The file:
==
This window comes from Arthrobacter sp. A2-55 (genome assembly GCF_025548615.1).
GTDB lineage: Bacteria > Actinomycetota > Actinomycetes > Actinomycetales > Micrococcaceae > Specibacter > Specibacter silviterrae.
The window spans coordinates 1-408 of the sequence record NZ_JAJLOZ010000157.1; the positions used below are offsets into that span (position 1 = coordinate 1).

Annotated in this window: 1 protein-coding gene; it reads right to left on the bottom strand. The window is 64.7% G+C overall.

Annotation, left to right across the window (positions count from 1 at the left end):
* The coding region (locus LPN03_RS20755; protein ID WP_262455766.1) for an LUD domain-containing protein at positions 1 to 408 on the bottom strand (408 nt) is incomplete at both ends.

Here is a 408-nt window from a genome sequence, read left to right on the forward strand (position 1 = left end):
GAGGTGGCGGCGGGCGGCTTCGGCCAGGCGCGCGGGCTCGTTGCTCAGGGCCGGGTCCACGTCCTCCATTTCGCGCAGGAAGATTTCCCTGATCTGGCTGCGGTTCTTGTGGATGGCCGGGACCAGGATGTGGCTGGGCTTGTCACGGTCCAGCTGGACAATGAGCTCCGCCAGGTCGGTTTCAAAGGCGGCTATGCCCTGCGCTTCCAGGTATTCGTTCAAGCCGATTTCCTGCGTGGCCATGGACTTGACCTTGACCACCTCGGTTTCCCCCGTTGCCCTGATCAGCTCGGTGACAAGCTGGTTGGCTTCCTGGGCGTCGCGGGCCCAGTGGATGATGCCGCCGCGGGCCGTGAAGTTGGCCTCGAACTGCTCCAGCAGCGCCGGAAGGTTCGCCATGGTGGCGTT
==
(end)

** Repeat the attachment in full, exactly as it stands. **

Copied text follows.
This window comes from Arthrobacter sp. A2-55 (genome assembly GCF_025548615.1).
GTDB lineage: Bacteria > Actinomycetota > Actinomycetes > Actinomycetales > Micrococcaceae > Specibacter > Specibacter silviterrae.
The window spans coordinates 1-408 of the sequence record NZ_JAJLOZ010000157.1; the positions used below are offsets into that span (position 1 = coordinate 1).

Annotated in this window: 1 protein-coding gene; it reads right to left on the bottom strand. The window is 64.7% G+C overall.

Annotation, left to right across the window (positions count from 1 at the left end):
* The coding region (locus LPN03_RS20755; protein ID WP_262455766.1) for an LUD domain-containing protein at positions 1 to 408 on the bottom strand (408 nt) is incomplete at both ends.

Here is a 408-nt window from a genome sequence, read left to right on the forward strand (position 1 = left end):
GAGGTGGCGGCGGGCGGCTTCGGCCAGGCGCGCGGGCTCGTTGCTCAGGGCCGGGTCCACGTCCTCCATTTCGCGCAGGAAGATTTCCCTGATCTGGCTGCGGTTCTTGTGGATGGCCGGGACCAGGATGTGGCTGGGCTTGTCACGGTCCAGCTGGACAATGAGCTCCGCCAGGTCGGTTTCAAAGGCGGCTATGCCCTGCGCTTCCAGGTATTCGTTCAAGCCGATTTCCTGCGTGGCCATGGACTTGACCTTGACCACCTCGGTTTCCCCCGTTGCCCTGATCAGCTCGGTGACAAGCTGGTTGGCTTCCTGGGCGTCGCGGGCCCAGTGGATGATGCCGCCGCGGGCCGTGAAGTTGGCCTCGAACTGCTCCAGCAGCGCCGGAAGGTTCGCCATGGTGGCGTT